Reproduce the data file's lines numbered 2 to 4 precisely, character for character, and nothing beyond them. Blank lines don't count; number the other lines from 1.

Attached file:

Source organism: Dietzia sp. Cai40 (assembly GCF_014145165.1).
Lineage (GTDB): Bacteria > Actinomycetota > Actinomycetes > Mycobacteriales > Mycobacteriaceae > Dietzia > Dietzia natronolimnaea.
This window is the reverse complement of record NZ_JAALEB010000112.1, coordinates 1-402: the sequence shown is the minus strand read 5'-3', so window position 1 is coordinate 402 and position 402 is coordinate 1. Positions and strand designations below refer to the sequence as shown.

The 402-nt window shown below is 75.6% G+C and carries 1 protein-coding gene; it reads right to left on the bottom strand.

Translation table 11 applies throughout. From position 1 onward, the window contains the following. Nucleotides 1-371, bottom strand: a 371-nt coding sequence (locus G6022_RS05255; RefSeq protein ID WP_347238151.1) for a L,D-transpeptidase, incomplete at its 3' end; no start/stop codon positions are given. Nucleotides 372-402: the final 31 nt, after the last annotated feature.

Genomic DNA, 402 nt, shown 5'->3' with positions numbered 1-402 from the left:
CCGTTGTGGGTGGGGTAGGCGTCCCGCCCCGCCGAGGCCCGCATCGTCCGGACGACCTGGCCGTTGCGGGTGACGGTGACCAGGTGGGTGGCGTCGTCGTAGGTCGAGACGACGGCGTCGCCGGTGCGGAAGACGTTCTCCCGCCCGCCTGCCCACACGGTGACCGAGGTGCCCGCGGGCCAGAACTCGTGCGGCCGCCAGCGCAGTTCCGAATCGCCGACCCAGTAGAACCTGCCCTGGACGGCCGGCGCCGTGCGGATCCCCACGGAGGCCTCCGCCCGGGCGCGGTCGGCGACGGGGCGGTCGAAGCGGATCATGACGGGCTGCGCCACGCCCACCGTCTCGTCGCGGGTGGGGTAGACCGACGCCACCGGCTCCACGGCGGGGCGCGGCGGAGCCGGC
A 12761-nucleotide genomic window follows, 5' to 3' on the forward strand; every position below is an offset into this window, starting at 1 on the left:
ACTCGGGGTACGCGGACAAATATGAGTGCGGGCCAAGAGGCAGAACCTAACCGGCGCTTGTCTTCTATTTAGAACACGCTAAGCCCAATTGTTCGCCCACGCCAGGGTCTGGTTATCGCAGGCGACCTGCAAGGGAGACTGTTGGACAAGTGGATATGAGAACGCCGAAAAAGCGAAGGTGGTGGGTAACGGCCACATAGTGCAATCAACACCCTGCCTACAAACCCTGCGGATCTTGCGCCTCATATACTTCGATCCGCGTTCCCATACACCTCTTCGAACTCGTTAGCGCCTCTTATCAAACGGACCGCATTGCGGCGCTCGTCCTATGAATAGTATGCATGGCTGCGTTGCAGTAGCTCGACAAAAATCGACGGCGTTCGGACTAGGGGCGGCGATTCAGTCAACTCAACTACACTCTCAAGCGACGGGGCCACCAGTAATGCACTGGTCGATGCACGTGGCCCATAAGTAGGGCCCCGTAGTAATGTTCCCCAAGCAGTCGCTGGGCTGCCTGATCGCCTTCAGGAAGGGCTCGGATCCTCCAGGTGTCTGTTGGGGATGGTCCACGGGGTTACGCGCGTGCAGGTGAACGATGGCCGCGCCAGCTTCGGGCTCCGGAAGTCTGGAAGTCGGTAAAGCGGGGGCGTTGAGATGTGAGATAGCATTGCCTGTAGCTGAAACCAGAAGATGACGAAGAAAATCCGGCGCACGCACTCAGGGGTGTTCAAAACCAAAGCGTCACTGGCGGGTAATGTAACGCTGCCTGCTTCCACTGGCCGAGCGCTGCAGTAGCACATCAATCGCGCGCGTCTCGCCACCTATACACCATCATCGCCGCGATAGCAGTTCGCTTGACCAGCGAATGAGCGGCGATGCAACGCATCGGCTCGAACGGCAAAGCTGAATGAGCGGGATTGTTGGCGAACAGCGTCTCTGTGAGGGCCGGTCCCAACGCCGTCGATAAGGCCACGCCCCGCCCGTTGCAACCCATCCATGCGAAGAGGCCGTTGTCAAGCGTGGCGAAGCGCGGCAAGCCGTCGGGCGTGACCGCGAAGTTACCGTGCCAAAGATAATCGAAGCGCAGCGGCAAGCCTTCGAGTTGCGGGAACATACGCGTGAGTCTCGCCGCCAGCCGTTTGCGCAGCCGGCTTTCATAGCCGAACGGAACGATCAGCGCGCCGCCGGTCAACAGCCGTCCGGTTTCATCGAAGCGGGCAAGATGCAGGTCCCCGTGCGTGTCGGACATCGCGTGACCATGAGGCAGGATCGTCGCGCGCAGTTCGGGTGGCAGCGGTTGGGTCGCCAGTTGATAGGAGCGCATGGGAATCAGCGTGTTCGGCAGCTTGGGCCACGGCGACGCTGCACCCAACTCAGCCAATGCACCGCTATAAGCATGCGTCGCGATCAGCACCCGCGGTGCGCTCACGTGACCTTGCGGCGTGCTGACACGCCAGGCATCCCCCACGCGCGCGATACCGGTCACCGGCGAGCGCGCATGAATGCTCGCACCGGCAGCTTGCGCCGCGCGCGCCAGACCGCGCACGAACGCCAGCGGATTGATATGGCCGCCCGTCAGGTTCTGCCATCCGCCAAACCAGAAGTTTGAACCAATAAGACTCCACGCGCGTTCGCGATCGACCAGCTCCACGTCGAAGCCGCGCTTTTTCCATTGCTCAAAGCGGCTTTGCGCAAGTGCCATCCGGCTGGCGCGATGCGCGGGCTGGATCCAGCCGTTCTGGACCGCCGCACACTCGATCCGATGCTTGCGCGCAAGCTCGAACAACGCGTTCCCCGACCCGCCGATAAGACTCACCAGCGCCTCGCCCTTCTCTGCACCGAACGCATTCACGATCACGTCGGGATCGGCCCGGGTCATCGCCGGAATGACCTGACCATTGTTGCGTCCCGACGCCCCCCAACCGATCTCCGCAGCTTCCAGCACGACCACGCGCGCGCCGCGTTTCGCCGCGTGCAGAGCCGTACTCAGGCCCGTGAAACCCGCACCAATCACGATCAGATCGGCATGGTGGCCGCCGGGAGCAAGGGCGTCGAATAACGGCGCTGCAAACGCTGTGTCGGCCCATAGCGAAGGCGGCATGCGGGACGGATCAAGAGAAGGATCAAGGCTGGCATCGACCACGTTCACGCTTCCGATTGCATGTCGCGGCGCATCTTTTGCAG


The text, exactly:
Lineage (GTDB): Bacteria > Actinomycetota > Actinomycetes > Mycobacteriales > Mycobacteriaceae > Dietzia > Dietzia natronolimnaea.
This window is the reverse complement of record NZ_JAALEB010000112.1, coordinates 1-402: the sequence shown is the minus strand read 5'-3', so window position 1 is coordinate 402 and position 402 is coordinate 1. Positions and strand designations below refer to the sequence as shown.

The 402-nt window shown below is 75.6% G+C and carries 1 protein-coding gene; it reads right to left on the bottom strand.